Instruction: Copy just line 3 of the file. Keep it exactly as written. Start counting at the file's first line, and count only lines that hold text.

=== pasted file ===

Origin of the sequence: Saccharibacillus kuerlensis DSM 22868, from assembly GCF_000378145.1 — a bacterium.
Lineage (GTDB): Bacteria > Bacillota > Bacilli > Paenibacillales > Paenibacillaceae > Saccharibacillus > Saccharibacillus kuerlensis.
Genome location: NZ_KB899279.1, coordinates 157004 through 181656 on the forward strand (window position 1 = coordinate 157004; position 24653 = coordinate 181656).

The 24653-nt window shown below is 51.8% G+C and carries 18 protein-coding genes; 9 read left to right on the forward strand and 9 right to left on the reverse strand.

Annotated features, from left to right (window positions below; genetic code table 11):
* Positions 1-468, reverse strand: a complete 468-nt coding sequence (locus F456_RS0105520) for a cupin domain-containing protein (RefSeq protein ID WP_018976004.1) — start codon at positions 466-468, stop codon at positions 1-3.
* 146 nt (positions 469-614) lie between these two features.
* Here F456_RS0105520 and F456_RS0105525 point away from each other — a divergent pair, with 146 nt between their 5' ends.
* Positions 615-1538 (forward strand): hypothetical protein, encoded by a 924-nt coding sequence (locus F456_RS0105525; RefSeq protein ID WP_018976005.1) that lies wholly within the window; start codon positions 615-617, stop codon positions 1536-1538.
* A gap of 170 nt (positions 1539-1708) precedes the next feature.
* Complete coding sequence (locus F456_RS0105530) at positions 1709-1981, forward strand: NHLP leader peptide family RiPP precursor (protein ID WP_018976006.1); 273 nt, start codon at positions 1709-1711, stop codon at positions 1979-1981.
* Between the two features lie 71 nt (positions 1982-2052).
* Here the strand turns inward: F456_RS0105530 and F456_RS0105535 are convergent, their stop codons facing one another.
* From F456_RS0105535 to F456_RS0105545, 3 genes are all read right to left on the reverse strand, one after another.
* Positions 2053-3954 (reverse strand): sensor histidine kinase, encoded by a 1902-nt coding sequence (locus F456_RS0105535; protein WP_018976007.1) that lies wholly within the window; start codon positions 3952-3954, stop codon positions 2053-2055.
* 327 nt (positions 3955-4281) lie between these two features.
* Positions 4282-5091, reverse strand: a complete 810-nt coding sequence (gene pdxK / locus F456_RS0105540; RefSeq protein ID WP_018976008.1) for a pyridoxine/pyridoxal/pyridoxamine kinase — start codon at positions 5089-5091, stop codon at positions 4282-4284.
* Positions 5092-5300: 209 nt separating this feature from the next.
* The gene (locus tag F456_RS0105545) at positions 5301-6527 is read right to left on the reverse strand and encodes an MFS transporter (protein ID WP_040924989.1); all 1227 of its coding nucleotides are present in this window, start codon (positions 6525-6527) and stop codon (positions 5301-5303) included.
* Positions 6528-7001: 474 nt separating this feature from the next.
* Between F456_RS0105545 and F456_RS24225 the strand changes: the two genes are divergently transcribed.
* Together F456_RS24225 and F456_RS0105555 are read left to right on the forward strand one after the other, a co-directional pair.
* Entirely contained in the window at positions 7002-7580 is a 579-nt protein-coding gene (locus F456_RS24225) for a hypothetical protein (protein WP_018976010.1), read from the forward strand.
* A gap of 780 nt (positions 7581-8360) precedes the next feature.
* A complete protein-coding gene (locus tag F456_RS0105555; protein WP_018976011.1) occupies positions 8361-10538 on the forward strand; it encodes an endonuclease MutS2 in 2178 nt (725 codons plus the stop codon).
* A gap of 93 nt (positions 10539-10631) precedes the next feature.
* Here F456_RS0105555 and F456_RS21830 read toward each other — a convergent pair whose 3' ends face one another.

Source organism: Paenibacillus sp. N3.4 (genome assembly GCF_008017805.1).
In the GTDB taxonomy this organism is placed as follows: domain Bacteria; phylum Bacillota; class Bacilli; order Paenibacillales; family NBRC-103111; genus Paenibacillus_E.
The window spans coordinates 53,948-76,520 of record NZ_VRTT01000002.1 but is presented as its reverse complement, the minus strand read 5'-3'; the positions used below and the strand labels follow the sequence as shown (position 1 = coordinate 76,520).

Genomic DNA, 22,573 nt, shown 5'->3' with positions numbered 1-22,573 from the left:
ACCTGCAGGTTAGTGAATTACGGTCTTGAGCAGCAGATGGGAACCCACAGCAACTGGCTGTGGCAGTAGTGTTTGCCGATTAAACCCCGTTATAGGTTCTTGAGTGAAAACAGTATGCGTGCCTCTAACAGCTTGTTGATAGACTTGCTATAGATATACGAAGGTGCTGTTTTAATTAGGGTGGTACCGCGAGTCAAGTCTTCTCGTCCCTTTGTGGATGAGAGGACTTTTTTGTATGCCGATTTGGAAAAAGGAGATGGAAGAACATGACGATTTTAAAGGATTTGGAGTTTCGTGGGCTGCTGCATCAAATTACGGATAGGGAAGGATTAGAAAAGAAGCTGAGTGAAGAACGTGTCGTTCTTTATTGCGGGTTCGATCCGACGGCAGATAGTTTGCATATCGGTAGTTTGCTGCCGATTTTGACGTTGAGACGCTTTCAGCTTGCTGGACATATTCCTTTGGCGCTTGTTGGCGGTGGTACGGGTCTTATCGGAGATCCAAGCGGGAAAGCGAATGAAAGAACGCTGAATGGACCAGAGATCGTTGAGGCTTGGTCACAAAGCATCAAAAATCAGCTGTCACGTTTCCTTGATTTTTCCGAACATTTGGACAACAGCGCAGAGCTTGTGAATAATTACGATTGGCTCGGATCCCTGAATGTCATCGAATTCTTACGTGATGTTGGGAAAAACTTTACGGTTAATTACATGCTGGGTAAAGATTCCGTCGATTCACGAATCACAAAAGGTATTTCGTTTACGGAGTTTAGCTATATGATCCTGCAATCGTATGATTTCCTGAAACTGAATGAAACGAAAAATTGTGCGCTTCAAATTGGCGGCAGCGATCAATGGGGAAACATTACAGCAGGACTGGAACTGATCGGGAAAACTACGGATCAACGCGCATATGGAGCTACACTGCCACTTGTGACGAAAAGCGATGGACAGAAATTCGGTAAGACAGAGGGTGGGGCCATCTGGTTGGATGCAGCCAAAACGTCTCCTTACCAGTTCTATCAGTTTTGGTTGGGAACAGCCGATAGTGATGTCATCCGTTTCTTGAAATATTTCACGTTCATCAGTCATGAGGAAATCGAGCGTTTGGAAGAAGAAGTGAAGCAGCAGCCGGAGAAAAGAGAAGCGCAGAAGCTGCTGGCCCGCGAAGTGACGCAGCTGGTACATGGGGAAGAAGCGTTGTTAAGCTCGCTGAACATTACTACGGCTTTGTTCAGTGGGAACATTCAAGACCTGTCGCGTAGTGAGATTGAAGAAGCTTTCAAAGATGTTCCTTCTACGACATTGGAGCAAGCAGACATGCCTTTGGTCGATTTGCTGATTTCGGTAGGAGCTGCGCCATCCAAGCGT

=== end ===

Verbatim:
Genome location: NZ_KB899279.1, coordinates 157004 through 181656 on the forward strand (window position 1 = coordinate 157004; position 24653 = coordinate 181656).